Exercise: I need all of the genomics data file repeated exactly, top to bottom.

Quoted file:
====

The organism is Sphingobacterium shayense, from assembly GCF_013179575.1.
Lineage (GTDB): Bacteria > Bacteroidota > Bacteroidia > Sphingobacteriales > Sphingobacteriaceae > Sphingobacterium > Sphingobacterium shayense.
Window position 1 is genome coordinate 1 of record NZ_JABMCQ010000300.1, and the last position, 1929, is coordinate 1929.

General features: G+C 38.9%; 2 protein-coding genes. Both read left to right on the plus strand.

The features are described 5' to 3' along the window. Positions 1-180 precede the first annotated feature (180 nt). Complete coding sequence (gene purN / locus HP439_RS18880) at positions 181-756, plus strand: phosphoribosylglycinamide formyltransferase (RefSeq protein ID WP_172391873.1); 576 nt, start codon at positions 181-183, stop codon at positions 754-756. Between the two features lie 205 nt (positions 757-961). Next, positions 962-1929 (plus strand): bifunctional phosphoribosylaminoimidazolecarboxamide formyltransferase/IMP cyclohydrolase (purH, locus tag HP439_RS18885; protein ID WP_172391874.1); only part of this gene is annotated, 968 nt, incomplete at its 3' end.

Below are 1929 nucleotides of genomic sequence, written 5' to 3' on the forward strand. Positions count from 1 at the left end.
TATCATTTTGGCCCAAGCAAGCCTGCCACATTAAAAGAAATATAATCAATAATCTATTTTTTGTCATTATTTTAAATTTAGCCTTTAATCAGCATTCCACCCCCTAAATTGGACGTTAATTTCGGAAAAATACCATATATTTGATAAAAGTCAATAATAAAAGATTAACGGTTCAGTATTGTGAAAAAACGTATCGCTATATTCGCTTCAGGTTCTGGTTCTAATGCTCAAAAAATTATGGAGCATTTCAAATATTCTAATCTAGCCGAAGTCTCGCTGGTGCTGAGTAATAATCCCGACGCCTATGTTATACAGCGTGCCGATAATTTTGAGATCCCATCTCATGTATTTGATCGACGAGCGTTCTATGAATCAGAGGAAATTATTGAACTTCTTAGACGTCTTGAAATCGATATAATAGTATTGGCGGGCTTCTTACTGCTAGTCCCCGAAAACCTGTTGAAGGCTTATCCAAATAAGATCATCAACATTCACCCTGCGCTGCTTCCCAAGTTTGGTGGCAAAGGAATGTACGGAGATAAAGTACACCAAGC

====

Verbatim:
The organism is Sphingobacterium shayense, from assembly GCF_013179575.1.
Lineage (GTDB): Bacteria > Bacteroidota > Bacteroidia > Sphingobacteriales > Sphingobacteriaceae > Sphingobacterium > Sphingobacterium shayense.
Window position 1 is genome coordinate 1 of record NZ_JABMCQ010000300.1, and the last position, 1929, is coordinate 1929.

General features: G+C 38.9%; 2 protein-coding genes. Both read left to right on the plus strand.

The features are described 5' to 3' along the window. Positions 1-180 precede the first annotated feature (180 nt). Complete coding sequence (gene purN / locus HP439_RS18880) at positions 181-756, plus strand: phosphoribosylglycinamide formyltransferase (RefSeq protein ID WP_172391873.1); 576 nt, start codon at positions 181-183, stop codon at positions 754-756. Between the two features lie 205 nt (positions 757-961). Next, positions 962-1929 (plus strand): bifunctional phosphoribosylaminoimidazolecarboxamide formyltransferase/IMP cyclohydrolase (purH, locus tag HP439_RS18885; protein ID WP_172391874.1); only part of this gene is annotated, 968 nt, incomplete at its 3' end.

Below are 1929 nucleotides of genomic sequence, written 5' to 3' on the forward strand. Positions count from 1 at the left end.
TATCATTTTGGCCCAAGCAAGCCTGCCACATTAAAAGAAATATAATCAATAATCTATTTTTTGTCATTATTTTAAATTTAGCCTTTAATCAGCATTCCACCCCCTAAATTGGACGTTAATTTCGGAAAAATACCATATATTTGATAAAAGTCAATAATAAAAGATTAACGGTTCAGTATTGTGAAAAAACGTATCGCTATATTCGCTTCAGGTTCTGGTTCTAATGCTCAAAAAATTATGGAGCATTTCAAATATTCTAATCTAGCCGAAGTCTCGCTGGTGCTGAGTAATAATCCCGACGCCTATGTTATACAGCGTGCCGATAATTTTGAGATCCCATCTCATGTATTTGATCGACGAGCGTTCTATGAATCAGAGGAAATTATTGAACTTCTTAGACGTCTTGAAATCGATATAATAGTATTGGCGGGCTTCTTACTGCTAGTCCCCGAAAACCTGTTGAAGGCTTATCCAAATAAGATCATCAACATTCACCCTGCGCTGCTTCCCAAGTTTGGTGGCAAAGGAATGTACGGAGATAAAGTACACCAAGC